Ch. 7 Part 1

Ch. 7 Part 1 - Chapter 7 Cognition, Language and...

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Chapter 7 Cognition, Language and Intelligence
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Cognition How we store, access and use information utilizing memory
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Cognitive Maps Adaptive Value These maps are mental representations of our environments They have been shown to integrate visual images and verbal knowledge in humans
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Cognitive Maps Do not need to be precise in order to be useful “We store an approximate visual image of the map as well as some general knowledge about the geography of the area.” This phenomenon illustrates the principle that “memory is constructive .”
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Who Needs Mapquest.com? Close your eyes and visualize how you would travel: From here to Ramsey From here to downtown Atlanta From your dorm/apartment to your parents’ house.
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Organizing Our Knowledge Base A library would be considerably less useful if there wasn’t some overriding organization to how books, periodicals and other resources were stored. Similarly, in order for our knowledge base to serve us optimally, our cognitions needs to be arranged systematically.
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Concepts Mental categories that contain related bits of knowledge Organized around the “meaning” of the information they represent For example, “animal” is a concept What makes something an animal?
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Concepts Evidence suggests that humans store conceptual information semantically . Concepts function as a sort of mental “shorthand” Concepts are abstractions , not concrete instances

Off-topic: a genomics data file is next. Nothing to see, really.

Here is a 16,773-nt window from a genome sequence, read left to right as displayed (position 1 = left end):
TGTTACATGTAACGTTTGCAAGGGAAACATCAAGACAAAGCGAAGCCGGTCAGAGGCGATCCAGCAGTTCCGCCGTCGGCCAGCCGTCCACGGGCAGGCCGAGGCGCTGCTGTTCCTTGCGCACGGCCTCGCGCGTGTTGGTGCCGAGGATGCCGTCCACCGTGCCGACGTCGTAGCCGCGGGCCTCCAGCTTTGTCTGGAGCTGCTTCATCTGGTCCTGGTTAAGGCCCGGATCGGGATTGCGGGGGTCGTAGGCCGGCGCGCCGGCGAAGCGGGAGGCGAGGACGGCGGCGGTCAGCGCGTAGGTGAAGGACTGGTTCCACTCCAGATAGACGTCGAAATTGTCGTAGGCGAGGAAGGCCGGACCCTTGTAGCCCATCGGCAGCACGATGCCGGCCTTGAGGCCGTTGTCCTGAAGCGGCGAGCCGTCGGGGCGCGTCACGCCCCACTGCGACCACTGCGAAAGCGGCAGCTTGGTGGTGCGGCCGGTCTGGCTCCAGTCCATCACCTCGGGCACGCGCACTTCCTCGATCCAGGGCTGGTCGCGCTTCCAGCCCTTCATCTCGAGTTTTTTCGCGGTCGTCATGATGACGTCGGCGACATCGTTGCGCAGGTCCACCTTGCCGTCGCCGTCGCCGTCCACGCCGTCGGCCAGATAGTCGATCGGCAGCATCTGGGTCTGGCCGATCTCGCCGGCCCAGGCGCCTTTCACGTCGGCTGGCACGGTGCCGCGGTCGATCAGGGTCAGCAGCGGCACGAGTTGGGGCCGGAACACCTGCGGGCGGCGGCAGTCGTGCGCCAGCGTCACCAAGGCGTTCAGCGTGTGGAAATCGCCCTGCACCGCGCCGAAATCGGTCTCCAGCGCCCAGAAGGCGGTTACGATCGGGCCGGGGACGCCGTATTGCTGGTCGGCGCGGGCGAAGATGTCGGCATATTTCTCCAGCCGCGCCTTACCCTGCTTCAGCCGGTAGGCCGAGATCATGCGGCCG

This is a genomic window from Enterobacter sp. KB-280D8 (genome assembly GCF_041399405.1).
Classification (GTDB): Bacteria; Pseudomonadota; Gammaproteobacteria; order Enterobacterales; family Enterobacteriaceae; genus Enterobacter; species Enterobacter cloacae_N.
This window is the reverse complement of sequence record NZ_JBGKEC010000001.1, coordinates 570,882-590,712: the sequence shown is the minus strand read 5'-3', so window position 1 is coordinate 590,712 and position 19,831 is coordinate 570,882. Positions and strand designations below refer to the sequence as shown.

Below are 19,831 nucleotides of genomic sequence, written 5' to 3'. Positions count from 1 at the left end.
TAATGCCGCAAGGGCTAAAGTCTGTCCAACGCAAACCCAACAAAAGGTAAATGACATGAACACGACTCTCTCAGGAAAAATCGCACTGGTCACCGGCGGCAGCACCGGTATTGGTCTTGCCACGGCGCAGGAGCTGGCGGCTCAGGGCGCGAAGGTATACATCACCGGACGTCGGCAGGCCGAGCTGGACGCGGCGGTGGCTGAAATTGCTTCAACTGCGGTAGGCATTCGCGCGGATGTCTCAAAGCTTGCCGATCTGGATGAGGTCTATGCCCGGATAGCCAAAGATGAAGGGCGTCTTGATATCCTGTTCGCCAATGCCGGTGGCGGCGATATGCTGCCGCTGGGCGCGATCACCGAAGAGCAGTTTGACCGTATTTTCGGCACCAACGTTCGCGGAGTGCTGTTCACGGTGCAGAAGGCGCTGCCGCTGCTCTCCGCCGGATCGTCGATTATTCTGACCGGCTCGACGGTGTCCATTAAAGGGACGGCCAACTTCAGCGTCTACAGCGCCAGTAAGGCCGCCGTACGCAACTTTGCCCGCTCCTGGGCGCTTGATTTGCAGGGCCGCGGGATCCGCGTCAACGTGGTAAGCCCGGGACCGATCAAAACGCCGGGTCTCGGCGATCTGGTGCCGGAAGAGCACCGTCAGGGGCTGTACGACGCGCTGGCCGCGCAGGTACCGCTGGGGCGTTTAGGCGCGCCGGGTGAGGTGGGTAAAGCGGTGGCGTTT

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From Concept to Category Concepts can be organized into hierarchical categories Superordinate Categories are “umbrella” terms: E.G. “Fruit”
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From Concept to Category Concepts can be organized into hierarchical categories Superordinate Categories are “umbrella” terms: E.G. “Fruit” Basic Level Categories are more specific but not as specific as possible. These are the categories we learn first as children and the ones we use most as adults E.G. “Orange”
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From Concept to Category Concepts can be organized into hierarchical categories Superordinate Categories: “Fruit” Basic Level Categories: “Orange” Subordinate Categories are the most specific instance of a conceptual organization framework: E.G. “Blood Orange”
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Formal Concepts Defined according to a rigid set of rules E.G. “Female”
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Natural Concepts Concepts that do not need to be defined using formal rules There are “shades of gray,” depending on a person’s perspective and interpretation. Your book uses the example of classifying a tomato as either a vegetable or a fruit.
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What strategy do people use when using concepts to classify? Prototypes : Comparison between current instance under consideration and the most typical member of the category E.G. “Bird”—robin vs. penguin Exemplars : Appeals to an actual instance of a member of the category E.G. PGA Golfer: Zach Johnson
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Algorithm
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Ch. 7 Part 1 - Chapter 7 Cognition, Language and...

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